By Jennifer Ng’andu, Director, Health and Civil Rights Policy Project, NCLR
March 23 marks the third anniversary of the Affordable Care Act (ACA), an historic law that expands access to health care for millions of Americans—including six million Latinos—by providing desperately needed affordable health insurance options.
As we recognize this anniversary at NCLR, we are filled with hope for the families who have gone without medical care in the past because they couldn’t afford it or found themselves in dire financial situations due to medical bills. Access to health care plays a crucial role in improving the quality of life for everyone, ensuring that workers are contribute to our economy and children go to school ready to learn.
This year is significant because this is where the rubber meets the road. On October 1, the insurance marketplaces will open for business. Uninsured Americans will begin shopping for coverage that will help them access care next year.While many find our companies’ open enrollment season burdensome, we can’t help but be thankful for the security and peace of mind that health insurance provides. For some Americans, this will be their first-ever opportunity to choose a health insurance plan that provides a guaranteed package of critical health services. This is all too true for millions of Hispanics who are far less likely than other Americans to get an offer of health insurance through their employers.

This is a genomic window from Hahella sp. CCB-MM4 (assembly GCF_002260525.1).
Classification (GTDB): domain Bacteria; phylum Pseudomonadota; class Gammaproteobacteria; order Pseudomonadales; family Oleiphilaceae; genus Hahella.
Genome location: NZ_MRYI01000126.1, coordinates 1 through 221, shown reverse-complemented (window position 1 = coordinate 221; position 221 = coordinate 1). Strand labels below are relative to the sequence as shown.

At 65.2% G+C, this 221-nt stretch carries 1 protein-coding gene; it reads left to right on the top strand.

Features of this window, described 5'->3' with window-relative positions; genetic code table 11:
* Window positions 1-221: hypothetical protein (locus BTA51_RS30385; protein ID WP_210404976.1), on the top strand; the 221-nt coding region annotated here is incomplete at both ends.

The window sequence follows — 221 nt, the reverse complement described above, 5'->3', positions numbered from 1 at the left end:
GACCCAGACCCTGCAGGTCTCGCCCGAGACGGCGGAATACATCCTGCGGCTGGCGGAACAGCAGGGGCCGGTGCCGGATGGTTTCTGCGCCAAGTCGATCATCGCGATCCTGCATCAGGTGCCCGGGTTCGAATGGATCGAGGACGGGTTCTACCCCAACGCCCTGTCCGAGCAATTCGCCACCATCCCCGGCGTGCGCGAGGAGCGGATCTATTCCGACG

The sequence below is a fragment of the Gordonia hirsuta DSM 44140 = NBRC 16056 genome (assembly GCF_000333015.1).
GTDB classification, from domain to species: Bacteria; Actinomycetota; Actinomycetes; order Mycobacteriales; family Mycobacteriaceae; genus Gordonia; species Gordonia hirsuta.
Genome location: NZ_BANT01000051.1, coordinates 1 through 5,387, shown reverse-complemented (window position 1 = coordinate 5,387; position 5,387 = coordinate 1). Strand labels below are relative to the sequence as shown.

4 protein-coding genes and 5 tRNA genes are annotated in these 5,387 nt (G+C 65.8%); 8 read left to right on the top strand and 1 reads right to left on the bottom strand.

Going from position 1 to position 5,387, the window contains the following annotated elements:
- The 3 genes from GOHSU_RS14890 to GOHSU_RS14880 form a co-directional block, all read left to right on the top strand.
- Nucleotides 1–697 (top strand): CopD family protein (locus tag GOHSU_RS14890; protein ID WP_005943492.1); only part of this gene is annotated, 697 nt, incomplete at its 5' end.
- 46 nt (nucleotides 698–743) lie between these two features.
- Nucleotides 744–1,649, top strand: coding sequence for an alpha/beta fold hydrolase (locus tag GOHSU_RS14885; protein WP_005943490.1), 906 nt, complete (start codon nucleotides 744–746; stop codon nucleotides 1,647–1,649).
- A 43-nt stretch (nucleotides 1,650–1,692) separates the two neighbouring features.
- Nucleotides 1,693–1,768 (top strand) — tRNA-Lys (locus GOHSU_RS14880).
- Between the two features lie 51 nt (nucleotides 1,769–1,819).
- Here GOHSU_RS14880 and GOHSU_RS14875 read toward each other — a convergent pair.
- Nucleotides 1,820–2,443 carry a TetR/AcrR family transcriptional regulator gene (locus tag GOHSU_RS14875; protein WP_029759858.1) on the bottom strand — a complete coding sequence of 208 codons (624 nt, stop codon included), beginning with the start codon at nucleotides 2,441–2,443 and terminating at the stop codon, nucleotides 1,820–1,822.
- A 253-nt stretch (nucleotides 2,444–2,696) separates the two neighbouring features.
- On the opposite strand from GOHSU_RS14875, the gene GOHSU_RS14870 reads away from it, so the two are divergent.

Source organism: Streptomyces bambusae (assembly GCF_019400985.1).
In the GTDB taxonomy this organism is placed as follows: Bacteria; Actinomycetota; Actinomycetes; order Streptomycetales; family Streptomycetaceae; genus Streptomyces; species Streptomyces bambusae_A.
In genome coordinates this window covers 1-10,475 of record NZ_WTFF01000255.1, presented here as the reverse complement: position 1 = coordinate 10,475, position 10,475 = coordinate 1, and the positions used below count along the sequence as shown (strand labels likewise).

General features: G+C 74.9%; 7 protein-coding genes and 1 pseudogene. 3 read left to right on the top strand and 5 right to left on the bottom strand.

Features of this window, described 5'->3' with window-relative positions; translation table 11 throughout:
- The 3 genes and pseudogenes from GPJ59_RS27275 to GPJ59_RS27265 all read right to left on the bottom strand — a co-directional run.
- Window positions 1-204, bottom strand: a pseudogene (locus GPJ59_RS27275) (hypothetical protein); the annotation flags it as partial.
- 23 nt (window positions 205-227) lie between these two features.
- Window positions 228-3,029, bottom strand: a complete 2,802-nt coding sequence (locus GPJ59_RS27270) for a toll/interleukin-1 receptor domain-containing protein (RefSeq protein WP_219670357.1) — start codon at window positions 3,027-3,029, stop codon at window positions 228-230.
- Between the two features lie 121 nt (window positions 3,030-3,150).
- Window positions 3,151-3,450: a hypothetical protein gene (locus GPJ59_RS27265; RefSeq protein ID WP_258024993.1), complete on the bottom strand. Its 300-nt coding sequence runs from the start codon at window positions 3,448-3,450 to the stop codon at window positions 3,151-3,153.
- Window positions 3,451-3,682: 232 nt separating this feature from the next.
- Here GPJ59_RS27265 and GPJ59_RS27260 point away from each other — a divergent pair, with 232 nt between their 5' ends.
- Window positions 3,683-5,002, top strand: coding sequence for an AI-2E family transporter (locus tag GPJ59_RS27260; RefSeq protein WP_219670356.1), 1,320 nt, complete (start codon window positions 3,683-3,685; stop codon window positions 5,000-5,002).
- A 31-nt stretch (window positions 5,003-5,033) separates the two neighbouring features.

We have supported the ACA as an important step forward in shrinking Hispanics’ uninsurance rate, which is the highest of any group in the nation. Under ACA, we expect the uninsurance rate for Latinos to shrink from nearly one-third of the population to about one-fifth.
But as we prepare for the transformation of our health care system, we must be mindful that there is still much work to do. Even with growing recognition that the Affordable Care Act is the law of the land, many people still do not understand what the law means for them. Some first-time health insurance purchasers, including nontraditional households and mixed-immigration-status families, may face uncertainty and barriers.
When the ACA was signed into law, the road to full implementation seemed so far away, especially for Americans who needed immediate health insurance solutions. But as we approach our destination—and relish the fact that the best parts of the law are about to go into effect—we must remember that for this system to work at its best, it must have an open enrollment period that reaches every single American family.